Geography of Japan

From Wikipedia, the free encyclopedia
Jump to navigation Jump to search
Geography of Japan
Satellite View of Japan 1999.jpg
ContinentAsia
RegionEast Asia, North East Asia
Coordinates36°N 138°E / 36°N 138°E / 36; 138
AreaRanked 61st
 • Total377,973.89[1] km2 (145,936.53 sq mi)
 • Land87.93099%
 • Water12.06901%
Coastline29,751 km (18,486 mi)
BordersNo land borders
Highest pointMount Fuji
3,776 m (12,388 ft)[2]
Lowest pointHachirōgata
−4 m (−13 ft)[2]
Longest riverShinano River
367 km (228 mi)[3]
Largest lakeLake Biwa
671 km2 (259 sq mi)[4]
Climatevaried; warm subtropical in south to cool continental in north[2]
Terrainmostly rugged and mountainous[2]
Natural ResourcesMarine resources. Small deposits of coal, oil, iron and minerals.[2]
Natural Hazardsvolcanoes, tsunamis, earthquakes and typhoons[2]
Environmental Issuesair pollution; acidification of lakes and reservoirs; overfishing; deforestation[2]

Japan is an island nation comprising a stratovolcanic archipelago over 3,000 km (1,900 mi) along East Asia's Pacific coast.[5] It consists of 6,852 islands.[6] The main islands are Honshu, Kyushu, Shikoku and Hokkaido. The Ryukyu Islands and Nanpō Islands are south of the main islands. The territory extends 377,973.89 km2 (145,936.53 sq mi).[1] It is the largest island country in East Asia and fourth largest island country in the world. Japan has the sixth longest coastline 29,751 km (18,486 mi) and the eight largest Exclusive Economic Zone of 4,470,000 km2 (1,730,000 sq mi) in the world.[7]

The terrain is mostly rugged and mountainous with 66% forest.[8] The population is clustered in urban areas on the coast, plains and valleys.[9] Japan is located in the northwestern Ring of Fire on multiple tectonic plates.[10] East of the Japanese archipelago are three oceanic trenches. The Japan Trench is created as the oceanic Pacific Plate subducts beneath the continental Okhotsk Plate.[11] The continuous subduction process causes frequent earthquakes, tsunami and stratovolcanoes.[12] The islands are also affected by typhoons. The subduction plates have pulled the Japanese archipelago eastward, created the Sea of Japan and separated it from the Asian continent by back-arc spreading 15 million years ago.[10]

The climate of the Japanese archipelago varies from humid continental in the north (Hokkaido) to humid subtropical and tropical rainforest in the south (Okinawa Prefecture). These differences in climate and landscape have allowed the development of a diverse flora and fauna, with some rare endemic species, especially in the Ogasawara Islands.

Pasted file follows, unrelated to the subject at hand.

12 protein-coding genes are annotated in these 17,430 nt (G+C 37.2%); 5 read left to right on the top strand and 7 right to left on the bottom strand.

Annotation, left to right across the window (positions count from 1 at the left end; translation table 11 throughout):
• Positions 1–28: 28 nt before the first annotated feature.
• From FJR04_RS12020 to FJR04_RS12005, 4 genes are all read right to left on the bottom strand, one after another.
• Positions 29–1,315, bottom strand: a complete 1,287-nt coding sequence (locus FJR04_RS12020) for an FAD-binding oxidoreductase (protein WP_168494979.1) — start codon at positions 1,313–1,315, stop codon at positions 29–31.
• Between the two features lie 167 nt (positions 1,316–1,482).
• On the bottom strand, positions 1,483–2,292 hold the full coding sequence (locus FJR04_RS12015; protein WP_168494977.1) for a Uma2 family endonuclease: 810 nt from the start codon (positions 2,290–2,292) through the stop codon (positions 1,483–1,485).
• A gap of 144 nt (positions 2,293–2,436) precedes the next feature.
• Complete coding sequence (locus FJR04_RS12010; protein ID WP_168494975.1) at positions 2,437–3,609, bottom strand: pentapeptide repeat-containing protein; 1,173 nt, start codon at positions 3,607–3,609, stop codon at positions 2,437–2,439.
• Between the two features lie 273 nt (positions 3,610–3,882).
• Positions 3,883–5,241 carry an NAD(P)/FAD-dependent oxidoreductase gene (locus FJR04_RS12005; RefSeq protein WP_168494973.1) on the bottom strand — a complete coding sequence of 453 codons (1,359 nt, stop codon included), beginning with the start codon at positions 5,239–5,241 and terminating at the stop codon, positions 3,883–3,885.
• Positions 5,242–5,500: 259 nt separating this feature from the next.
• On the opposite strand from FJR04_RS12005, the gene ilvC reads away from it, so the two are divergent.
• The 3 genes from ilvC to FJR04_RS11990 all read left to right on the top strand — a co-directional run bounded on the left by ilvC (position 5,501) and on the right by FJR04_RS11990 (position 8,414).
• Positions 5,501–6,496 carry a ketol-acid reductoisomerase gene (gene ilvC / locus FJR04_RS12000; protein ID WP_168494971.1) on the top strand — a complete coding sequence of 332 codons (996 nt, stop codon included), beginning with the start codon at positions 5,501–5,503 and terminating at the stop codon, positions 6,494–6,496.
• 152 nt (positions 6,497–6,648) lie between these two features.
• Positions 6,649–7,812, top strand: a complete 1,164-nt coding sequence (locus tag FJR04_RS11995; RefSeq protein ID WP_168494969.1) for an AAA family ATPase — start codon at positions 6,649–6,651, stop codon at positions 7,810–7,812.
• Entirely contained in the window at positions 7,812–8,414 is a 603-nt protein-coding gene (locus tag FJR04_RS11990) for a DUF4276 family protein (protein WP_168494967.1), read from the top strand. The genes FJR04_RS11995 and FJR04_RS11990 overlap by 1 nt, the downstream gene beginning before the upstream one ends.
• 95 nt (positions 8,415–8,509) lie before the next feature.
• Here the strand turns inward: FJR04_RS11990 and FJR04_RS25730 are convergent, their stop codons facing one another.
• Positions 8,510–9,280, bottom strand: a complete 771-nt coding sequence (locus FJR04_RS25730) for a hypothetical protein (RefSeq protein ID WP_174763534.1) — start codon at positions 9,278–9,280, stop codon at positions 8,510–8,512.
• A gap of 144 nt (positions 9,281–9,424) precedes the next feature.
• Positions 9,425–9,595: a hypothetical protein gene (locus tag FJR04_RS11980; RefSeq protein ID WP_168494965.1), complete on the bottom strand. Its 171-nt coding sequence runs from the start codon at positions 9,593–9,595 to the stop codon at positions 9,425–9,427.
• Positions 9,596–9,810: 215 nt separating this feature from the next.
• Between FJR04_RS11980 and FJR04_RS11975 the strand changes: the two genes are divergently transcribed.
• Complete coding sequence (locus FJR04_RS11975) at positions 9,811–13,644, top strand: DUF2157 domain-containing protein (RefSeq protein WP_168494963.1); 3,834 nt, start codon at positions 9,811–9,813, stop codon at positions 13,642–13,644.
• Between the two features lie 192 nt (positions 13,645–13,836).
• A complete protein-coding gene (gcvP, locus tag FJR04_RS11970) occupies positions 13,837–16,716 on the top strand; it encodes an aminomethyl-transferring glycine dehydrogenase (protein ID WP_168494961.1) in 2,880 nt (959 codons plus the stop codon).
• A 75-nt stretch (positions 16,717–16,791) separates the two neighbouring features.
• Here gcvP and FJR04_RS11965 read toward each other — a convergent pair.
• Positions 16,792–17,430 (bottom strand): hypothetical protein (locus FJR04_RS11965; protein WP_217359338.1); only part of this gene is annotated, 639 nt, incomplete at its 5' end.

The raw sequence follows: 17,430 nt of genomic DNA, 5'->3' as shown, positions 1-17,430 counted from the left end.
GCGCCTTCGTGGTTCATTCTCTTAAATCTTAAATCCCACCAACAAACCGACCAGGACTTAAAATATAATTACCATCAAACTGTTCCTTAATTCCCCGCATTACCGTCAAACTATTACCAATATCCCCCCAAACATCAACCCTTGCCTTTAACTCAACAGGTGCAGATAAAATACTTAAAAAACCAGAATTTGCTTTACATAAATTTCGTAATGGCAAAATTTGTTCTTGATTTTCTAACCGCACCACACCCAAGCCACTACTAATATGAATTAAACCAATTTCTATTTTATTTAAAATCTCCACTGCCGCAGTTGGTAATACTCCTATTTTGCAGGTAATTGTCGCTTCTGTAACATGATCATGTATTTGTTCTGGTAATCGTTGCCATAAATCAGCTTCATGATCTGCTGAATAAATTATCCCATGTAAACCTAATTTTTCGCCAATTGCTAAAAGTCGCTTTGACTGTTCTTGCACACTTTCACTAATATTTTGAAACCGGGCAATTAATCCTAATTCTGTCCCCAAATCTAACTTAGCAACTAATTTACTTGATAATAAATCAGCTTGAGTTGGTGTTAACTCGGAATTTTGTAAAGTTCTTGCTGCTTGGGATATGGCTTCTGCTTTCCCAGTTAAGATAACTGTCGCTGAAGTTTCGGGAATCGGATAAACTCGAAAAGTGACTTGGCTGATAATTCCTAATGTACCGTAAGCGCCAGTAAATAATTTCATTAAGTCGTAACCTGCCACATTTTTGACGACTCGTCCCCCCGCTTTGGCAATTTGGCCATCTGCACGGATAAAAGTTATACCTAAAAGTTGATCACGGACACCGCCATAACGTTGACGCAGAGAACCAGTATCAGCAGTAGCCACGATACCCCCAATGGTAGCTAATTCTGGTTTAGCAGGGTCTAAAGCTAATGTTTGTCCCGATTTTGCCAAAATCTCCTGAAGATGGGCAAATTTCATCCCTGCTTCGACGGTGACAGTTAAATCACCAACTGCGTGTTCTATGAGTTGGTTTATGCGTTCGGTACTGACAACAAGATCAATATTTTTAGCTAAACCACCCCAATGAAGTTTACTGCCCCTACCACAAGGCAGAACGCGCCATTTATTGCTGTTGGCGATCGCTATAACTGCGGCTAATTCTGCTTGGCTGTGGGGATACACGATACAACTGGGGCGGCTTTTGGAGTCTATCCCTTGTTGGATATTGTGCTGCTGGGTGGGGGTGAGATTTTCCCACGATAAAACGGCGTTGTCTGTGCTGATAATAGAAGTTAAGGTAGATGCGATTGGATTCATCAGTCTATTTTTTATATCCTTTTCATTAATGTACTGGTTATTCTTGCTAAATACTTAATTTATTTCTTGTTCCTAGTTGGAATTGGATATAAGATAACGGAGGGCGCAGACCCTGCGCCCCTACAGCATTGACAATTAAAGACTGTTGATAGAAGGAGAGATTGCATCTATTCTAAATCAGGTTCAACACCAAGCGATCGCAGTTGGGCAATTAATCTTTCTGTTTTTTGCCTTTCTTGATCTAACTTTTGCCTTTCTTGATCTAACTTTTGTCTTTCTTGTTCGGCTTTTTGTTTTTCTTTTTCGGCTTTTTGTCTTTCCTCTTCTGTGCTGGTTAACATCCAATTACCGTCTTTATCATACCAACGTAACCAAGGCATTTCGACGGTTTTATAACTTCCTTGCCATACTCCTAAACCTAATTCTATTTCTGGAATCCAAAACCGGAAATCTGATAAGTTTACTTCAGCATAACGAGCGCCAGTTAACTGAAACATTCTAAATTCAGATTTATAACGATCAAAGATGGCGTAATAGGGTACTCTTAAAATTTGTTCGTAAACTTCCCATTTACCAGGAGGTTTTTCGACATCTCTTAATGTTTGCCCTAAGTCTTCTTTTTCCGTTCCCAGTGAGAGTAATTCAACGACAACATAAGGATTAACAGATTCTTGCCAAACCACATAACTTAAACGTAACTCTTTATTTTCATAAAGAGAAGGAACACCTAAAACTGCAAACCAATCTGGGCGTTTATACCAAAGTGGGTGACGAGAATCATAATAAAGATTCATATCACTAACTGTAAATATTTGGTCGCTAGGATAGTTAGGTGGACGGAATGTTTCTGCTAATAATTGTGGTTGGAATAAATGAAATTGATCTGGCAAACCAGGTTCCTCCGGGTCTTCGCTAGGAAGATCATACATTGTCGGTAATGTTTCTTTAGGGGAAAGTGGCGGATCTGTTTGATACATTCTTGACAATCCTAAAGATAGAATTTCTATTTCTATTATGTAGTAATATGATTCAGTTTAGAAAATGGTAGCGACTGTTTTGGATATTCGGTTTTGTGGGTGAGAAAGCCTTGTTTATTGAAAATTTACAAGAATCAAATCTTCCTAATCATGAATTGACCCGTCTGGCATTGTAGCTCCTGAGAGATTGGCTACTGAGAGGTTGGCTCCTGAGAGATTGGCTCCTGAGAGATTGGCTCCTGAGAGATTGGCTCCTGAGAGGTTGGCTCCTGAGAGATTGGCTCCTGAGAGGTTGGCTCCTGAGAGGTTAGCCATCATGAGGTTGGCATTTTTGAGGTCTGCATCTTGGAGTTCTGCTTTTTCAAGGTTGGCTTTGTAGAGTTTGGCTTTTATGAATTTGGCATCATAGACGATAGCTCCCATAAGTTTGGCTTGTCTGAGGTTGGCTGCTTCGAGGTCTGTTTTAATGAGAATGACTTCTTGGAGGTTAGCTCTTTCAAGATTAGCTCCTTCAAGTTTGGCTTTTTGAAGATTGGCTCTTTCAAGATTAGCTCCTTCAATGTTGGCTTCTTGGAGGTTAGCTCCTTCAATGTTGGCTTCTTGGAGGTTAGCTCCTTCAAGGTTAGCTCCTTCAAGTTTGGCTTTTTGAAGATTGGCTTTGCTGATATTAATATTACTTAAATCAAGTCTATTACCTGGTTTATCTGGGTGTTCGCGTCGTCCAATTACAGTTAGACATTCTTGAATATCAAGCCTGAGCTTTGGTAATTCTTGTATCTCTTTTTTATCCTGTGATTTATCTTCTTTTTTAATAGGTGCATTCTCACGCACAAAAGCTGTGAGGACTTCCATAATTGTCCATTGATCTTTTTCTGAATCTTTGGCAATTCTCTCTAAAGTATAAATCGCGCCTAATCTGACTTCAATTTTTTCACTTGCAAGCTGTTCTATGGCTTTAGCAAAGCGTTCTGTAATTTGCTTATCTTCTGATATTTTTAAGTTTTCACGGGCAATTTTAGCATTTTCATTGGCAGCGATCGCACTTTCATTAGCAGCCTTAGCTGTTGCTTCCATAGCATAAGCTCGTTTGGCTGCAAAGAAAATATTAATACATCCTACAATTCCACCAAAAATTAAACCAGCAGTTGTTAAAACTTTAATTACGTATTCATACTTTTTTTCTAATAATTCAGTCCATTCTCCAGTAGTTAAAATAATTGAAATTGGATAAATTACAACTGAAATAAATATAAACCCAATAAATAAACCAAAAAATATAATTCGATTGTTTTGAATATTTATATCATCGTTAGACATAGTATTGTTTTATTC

Japan extends from 20° to 45° north longitude (Okinotorishima to Benten-jima) and from 122° to 153° east latitude (Yonaguni to Minami Torishima).[13] Japan is surrounded by sea. To the north the Sea of Okhotsk separates it from the Russian Far East, to the west the Sea of Japan separates it from the Korean Peninsula, to the southwest the East China Sea separates the Ryukyu Islands from China and Taiwan, to the east is the Pacific Ocean.

Overview[edit]

A map of Japan

The Japanese archipelago is over 3,000 km (1,900 mi) long in a north-to-southwardly direction from the Sea of Okhotsk to the Philippine Sea in the Pacific Ocean.[5] The major islands, sometimes called the "Home Islands", are (from east to west) Hokkaido, Honshu (the "mainland"), Shikoku and Kyushu. There are 6,852 islands in total,[6] including the Nansei Islands, the Nanpō Islands and islets, with 430 islands being inhabited and others uninhabited. In total, as of 2018, Japan's territory is 377,973.89 km2 (145,936.53 sq mi), of which 364,543.89 km2 (140,751.18 sq mi) is land and 13,430 km2 (5,190 sq mi) water.[1] Japan has the sixth longest coastline in the world (29,751 km (18,486 mi)). It is the largest island country in East Asia and fourth largest island country in the world. There are a wide range of climatic zones and ecosystems.

Due to Japan's many far-flung outlying islands and long coastline, the country has extensive marine resources. The Exclusive Economic Zone of Japan covers 4,470,000 km2 (1,730,000 sq mi) and is the eighth largest in the world. It is more than 11 times the land area of the country.[7]

Japan has a population of 126,672,000 in 2016.[14] It is the tenth most populous country in the world and second most populous island country. 81% of the population lives on Honshu, 10% on Kyushu, 4.2% on Hokkaido, 3% on Shikoku, 1.1% in Okinawa Prefecture and 0.7% on other Japanese islands such as the Nanpō Islands.

Area[edit]

Location: Japan is a long island chain between the Sea of Okhotsk, the Sea of Japan and the Philippine Sea. It is in the Pacific Ocean, East Asia and North East Asia. Japan is east of Siberia, the Korean Peninsula and Taiwan.